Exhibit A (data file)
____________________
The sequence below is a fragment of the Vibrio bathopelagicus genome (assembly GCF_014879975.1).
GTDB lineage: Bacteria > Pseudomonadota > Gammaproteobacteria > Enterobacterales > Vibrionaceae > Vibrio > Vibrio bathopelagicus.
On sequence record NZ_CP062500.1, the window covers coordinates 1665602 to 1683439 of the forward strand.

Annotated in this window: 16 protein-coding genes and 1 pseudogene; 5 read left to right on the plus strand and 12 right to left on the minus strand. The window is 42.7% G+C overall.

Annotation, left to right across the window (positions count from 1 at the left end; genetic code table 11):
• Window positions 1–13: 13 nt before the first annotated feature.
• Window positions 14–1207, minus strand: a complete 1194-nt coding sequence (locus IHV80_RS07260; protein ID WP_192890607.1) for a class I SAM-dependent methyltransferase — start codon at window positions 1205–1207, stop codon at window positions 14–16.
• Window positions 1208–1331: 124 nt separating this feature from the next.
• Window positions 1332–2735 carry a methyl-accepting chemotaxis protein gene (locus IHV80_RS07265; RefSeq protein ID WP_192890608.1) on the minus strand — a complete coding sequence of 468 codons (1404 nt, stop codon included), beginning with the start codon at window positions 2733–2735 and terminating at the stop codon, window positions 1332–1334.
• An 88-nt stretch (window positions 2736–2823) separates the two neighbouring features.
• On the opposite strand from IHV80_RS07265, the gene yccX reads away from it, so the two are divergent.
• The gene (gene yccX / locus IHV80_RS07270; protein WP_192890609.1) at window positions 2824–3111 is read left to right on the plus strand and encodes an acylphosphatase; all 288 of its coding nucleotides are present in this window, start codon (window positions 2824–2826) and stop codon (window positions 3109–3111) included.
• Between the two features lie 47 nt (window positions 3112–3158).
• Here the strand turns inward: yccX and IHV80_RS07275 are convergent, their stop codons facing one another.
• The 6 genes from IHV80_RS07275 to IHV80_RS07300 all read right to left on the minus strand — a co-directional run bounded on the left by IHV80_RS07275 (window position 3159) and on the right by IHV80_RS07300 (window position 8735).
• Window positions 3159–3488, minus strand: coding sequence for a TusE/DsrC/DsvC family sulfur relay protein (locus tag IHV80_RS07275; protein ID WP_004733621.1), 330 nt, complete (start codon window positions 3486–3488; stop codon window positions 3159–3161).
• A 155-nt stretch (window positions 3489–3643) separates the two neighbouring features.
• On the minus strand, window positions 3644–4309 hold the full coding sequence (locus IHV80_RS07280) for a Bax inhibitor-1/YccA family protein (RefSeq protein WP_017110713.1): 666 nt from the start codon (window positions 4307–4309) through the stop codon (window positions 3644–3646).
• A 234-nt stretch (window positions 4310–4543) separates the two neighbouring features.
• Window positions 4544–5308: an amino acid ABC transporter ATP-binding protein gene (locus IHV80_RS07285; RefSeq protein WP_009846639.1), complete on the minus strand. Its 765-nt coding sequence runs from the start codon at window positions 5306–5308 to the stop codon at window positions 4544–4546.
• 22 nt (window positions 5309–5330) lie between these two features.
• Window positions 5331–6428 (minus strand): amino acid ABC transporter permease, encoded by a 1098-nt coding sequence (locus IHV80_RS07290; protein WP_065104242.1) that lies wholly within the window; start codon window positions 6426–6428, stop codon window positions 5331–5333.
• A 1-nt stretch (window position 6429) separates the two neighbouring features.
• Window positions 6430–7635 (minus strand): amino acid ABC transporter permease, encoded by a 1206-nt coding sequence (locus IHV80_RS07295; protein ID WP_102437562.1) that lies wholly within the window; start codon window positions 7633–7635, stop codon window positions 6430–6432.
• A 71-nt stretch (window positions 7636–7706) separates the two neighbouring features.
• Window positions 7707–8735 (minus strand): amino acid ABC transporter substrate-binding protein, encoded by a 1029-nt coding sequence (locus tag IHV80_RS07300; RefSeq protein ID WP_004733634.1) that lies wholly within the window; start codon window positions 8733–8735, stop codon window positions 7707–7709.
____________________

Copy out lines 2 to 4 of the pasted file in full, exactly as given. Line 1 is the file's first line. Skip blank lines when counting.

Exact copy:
GTDB lineage: Bacteria > Pseudomonadota > Gammaproteobacteria > Enterobacterales > Vibrionaceae > Vibrio > Vibrio bathopelagicus.
On sequence record NZ_CP062500.1, the window covers coordinates 1665602 to 1683439 of the forward strand.

Annotated in this window: 16 protein-coding genes and 1 pseudogene; 5 read left to right on the plus strand and 12 right to left on the minus strand. The window is 42.7% G+C overall.